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Florida Chamber endorses Medicaid expansion, kinda

Calling the Affordable Care Act a flawed law but ultimately one that is here to stay, the Florida Chamber of Commerce says the state should accept federal dollars to expand Medicaid as long as certain conditions are met.

The Chamber's board decided today to come up with prerequisites by which it would endorse Medicaid expansion after a series of meetings, including a Thursday panel on the topic. President and chief executive Mark Wilson outlined the group's endorsement, including a list of conditions it feels must be part of any agreement, in a memo sent to Chamber leaders, local Chambers of Commerce and other supporters.

"To lower healthcare costs, provide more Floridians access to quality healthcare, and make Florida more competitive, this morning the Florida Chamber’s Board of Directors voted to support 11 prerequisites as conditions for accepting federal dollars via the new Medicaid option," Wilson wrote. "These prerequisites will help control costs, slow the cost shift, and improve healthcare outcomes."

But Wilson made it clear that his memo isn't an outright endorsement. The Chamber wants all 11 conditions fulfilled in order to support Medicaid expansion, and the group would not without those things.

Earlier this week, the state's other high-profile business group, Associated Industries of Florida, also indicated support for expansion. Without using the word "Medicaid" or mentioning the Patient Protection and Affordable Care Act, lobbyist Slater Bayliss said Florida should leverage available federal funds in order to reduce the number of uninsured and the amount of uncompensated care administered at hospitals.

This means both of the state's major business groups are in agreement with Gov. Rick Scott that Florida should expand Medicaid. On Monday, a Florida House committee recommended against expansion, citing concerns about cost and grown and already problematic program.

The Senate committee studying the issue meets Monday to discuss Medicaid expansion.

Among the 11 conditions the Florida Chamber said must come with expansion: ensuring Medicaid costs don't grow to become a greater slice of the state budget, evaluating the success of expansion, medical liability tort reform, creating more doctor residency positions at Florida hospitals, ending the drug repackaging loophole for workers compensation and looking for ways to move Medicaid patients onto private insurance policies.

Some of those "prerequisites", especially the ones about tort reform and drug repackaging, are Chamber priorities that are somewhat tangential to the expansion debate.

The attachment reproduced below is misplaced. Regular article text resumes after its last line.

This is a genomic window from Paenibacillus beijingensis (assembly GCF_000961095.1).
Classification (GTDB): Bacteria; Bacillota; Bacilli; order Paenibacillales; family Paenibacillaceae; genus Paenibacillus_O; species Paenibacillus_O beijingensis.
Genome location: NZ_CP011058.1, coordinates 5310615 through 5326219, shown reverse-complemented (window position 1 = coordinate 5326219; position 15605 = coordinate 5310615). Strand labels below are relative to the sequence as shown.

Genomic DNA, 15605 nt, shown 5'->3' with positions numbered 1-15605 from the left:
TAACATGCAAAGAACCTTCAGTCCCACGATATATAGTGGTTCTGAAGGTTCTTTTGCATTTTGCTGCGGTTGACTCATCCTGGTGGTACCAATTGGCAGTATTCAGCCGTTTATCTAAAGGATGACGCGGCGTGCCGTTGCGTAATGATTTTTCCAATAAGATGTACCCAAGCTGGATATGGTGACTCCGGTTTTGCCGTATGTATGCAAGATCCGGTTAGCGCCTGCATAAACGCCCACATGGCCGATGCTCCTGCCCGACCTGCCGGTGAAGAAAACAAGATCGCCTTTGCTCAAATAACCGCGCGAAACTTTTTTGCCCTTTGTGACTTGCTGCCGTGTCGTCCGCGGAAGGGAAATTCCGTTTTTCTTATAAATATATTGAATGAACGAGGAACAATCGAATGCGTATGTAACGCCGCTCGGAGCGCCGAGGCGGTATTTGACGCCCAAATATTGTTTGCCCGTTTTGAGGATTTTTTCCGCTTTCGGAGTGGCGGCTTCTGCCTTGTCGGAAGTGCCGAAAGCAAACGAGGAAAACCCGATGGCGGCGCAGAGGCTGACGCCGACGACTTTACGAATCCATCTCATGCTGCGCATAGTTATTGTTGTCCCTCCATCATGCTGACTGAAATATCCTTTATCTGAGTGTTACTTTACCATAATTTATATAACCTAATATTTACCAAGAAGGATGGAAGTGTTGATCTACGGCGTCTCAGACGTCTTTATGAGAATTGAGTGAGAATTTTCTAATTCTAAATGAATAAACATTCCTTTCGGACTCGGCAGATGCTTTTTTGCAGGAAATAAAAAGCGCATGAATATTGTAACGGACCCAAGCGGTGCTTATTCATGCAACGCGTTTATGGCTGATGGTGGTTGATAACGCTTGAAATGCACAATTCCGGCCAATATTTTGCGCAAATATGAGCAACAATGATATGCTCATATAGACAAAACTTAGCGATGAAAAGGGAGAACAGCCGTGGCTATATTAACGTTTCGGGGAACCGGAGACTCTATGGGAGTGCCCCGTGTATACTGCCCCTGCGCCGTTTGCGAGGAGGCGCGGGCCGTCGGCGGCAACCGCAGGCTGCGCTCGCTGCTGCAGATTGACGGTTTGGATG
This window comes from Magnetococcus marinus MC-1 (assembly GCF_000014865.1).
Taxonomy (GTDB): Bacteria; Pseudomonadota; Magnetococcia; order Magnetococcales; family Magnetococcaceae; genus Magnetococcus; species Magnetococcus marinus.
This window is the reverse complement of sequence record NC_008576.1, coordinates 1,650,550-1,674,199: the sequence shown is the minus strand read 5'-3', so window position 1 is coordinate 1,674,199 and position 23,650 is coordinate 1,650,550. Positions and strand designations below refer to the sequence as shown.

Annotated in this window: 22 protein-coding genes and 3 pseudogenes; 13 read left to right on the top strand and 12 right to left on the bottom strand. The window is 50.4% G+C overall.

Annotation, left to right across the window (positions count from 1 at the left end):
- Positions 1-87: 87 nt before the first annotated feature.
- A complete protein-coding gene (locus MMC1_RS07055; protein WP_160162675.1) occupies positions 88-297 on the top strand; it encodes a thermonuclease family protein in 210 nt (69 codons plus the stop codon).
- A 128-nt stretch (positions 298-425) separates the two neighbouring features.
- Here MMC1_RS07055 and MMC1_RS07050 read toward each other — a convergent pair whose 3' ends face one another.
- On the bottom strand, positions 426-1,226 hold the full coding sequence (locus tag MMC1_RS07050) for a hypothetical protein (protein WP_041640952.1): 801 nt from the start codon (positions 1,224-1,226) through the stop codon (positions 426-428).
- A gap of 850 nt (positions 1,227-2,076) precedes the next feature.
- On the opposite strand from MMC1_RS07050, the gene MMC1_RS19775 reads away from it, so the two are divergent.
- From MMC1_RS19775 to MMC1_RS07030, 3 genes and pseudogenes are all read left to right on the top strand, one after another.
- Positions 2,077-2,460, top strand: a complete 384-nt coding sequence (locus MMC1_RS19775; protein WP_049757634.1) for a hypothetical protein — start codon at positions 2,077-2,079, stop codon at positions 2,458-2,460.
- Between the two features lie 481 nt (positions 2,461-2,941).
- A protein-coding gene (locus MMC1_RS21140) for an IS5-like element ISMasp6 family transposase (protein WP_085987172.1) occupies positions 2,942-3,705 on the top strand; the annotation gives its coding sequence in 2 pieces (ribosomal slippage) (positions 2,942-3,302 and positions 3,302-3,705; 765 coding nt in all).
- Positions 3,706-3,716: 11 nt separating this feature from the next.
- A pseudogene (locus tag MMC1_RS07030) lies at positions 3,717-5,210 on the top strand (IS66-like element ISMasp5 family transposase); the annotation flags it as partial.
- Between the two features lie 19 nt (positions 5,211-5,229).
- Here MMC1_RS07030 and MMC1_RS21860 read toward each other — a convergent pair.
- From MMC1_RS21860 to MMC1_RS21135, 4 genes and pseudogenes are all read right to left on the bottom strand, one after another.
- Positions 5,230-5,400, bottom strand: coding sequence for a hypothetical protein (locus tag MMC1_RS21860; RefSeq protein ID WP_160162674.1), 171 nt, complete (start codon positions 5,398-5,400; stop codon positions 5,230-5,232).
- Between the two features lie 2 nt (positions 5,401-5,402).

Comments

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Tony Smith

Tort reform makes them look like Yahoos!

Connie

Florida Commerce the Justice Department is calling you

Jim W.

I wonder how much of the House rejection was just a political ploy to extract more goodies out of lobbyists for the industries who stand to make a bundle from Medicaid expansion. Say "No" up front, then sit back & watch the offers of new business start ups in home districts & promises of bigger campaign contributions if they change their minds, start rolling in. Just a thought.

Bill Hackworth

Republicans are not going to stand idle and let Rick Scott take away our freedom. We want a primary or we will vote for Charlie Crist.

Carol

It may have occurred to the great sage Lobbyists who masquerade as simple Chambers that perhaps having employers foot the bill for uninsured for years and years and years is not "good for business." Hospitals are a business too and using expensive emergency room instead of simple doctor visits has to run up the price of medical care for all. This will save all employers money. For once the Chamber may be acting for more than just a slushfund for say Disney to hand our tax dollars to private business. A Chamber of Commerce who lowers itself to actually help commerce? Who knew?

Anti-Tallahassee

If the Chamber is for it, I doubt it's a good idea. As usual the Chamber sees how public resources can be used to lower business costs, and it doesn't matter if it's not good for the state or its citizens. Corporate Welfare and Crony Crapitalism are the hallmarks of the Chamber and their Republican partners/puppets.

SB

Slater Bayliss tries hard and it is noticeable. He should keep trying so we can keep noticing.

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